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Dale Brown’s Ops Report
February 2003
Copyright © 2003, TDPI

COMBAT CREW REST AND RECUPERATION: Fallen Heroes: Isaac Asimov, Arthur C. Clarke and nuclear war

I think I’ve read every book ever written by Isaac Asimov. I think I watched the movie “Fantastic Voyage” a hundred times (and not because I wanted to see Raquel Welch in her skin-tight low-cut jump-suit). I knew the Three Laws Of Robotics long before they were ripped off for the movie “Robocop.”

Similarly, books by Arthur C. Clarke such as “2001: A Space Odyssey” and “2010: Odyssey Two” were inspirations for me to get into writing myself. Although I didn’t venture into pure science fiction, I recognize the influence of these two great writers in my work—I like to tread the boundary of science fact and science fiction, just as Clarke and Asimov masterfully have.

So it was with great glee that, while doing an Internet search on nuclear war, I came across interviews and quotations on the subject by Arthur C. Clarke—and I really couldn’t believe what I read, although in retrospect, I should have.

Obviously nuclear war is bad, but Clarke says all war is bad. This is crazy. It’s like saying disease and death are bad—of course they’re bad, but they exist, and we as humans must learn how to control and avoid it and deal with it as rational beings, rather than be fearful of it. According to Clarke, not only are guns bad, but anyone with a gun is a brainless cowardly Neanderthal. His famous quote is, “Guns are the crutches of the impotent.” Not even armies should have guns, he argues—if armies are sent to fight, they should fight with long sticks, like Robin Hood’s quarterstaff.

Asimov had no hobbies, no interests, and no activities other than writing, eating, sleeping, and talking with his wife. He hated to travel. He feared that the human race might someday annihilate itself, and he trusted machines to possibly keep that from happening. He was often credited with a social conscience, mostly I suspect because he spoke out in favor of human rights and the environment and against war, pollution, and the military-industrial complex.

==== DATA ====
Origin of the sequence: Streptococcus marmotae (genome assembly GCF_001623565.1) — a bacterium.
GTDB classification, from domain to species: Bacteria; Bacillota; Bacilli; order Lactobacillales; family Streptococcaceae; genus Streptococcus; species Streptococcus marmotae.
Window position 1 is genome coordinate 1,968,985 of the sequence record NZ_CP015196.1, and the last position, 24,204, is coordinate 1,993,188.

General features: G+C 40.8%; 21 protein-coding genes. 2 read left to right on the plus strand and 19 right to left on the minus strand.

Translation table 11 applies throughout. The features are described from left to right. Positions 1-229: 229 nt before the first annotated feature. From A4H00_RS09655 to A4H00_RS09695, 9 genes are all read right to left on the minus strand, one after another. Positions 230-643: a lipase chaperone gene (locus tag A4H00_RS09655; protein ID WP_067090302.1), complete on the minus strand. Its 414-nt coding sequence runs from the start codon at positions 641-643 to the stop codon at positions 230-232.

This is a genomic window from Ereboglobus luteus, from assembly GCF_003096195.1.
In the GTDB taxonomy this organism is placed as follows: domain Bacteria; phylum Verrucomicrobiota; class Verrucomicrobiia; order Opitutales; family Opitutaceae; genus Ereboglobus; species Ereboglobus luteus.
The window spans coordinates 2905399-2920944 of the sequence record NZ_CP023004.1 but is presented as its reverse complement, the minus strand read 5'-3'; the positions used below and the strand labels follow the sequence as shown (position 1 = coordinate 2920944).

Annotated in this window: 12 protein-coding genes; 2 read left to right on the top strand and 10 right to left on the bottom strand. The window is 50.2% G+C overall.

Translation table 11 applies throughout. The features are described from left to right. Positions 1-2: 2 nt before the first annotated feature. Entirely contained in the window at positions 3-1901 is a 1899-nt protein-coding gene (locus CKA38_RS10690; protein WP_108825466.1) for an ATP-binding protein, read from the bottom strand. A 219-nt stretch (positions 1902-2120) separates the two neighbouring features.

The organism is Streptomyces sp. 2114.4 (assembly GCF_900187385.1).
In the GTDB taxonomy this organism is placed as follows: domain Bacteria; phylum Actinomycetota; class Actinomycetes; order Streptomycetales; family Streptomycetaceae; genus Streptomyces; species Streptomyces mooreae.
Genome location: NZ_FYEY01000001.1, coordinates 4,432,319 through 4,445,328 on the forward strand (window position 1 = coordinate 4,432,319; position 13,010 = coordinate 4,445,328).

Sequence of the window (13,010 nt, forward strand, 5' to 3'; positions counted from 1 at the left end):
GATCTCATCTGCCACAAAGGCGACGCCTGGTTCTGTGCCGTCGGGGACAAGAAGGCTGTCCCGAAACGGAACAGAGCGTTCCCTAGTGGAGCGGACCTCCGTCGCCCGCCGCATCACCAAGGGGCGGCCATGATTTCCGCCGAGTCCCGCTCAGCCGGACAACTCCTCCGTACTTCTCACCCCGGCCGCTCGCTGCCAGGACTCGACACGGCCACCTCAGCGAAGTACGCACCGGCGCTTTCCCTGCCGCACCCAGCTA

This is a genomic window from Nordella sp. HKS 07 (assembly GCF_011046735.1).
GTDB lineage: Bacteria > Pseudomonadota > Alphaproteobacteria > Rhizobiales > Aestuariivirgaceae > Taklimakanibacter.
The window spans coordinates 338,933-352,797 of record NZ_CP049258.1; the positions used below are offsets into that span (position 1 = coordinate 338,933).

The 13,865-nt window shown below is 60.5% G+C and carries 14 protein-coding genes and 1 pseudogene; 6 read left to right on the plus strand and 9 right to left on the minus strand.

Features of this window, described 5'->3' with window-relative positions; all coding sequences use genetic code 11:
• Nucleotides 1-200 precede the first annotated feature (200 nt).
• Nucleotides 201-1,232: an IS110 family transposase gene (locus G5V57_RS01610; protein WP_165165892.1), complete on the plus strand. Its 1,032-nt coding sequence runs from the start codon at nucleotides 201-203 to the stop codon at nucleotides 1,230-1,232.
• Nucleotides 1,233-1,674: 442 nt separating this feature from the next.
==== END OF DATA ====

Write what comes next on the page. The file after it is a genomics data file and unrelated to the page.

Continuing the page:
But after reading many of his interviews and essays, it appears to me that Isaac Asimov was a highly intelligent yet rather narrow-minded writer who tolerated the world and most of the people in it as long as they kept their distance and didn’t offend him.

Arthur C. Clarke, on the other hand, is not afraid to engage his ideological opponents—and he takes them head-on. Anyone watching the Gulf War on TV, he writes, was guilty of watching nothing but “techno-porn.” The B-2 stealth bomber is the reason why we have millions of malnourished and uneducated children in the United States. The German V-2 rocket that decimated London during World War Two was “beautiful,” yet the Stealth fighter and the Abrams tank are abominations…

… and then he goes to his home in Sri Lanka, e-mails and faxes his work in to his publishers using the technology that he condemns so much, and contemplates his navel while slamming yet another aspect of modern Western culture and society from long range.

I hope I can someday pick up a copy of Arthur C. Clarke’s great novels and get lost again in the forward-thinking technology, the masterful suspense, and the unfettered imagination of a truly great and finely crafted work of fiction—and keep the man separate from his works. But I probably won’t.

Robert Gottlieb
Trident Media Group
(212) 262-4810

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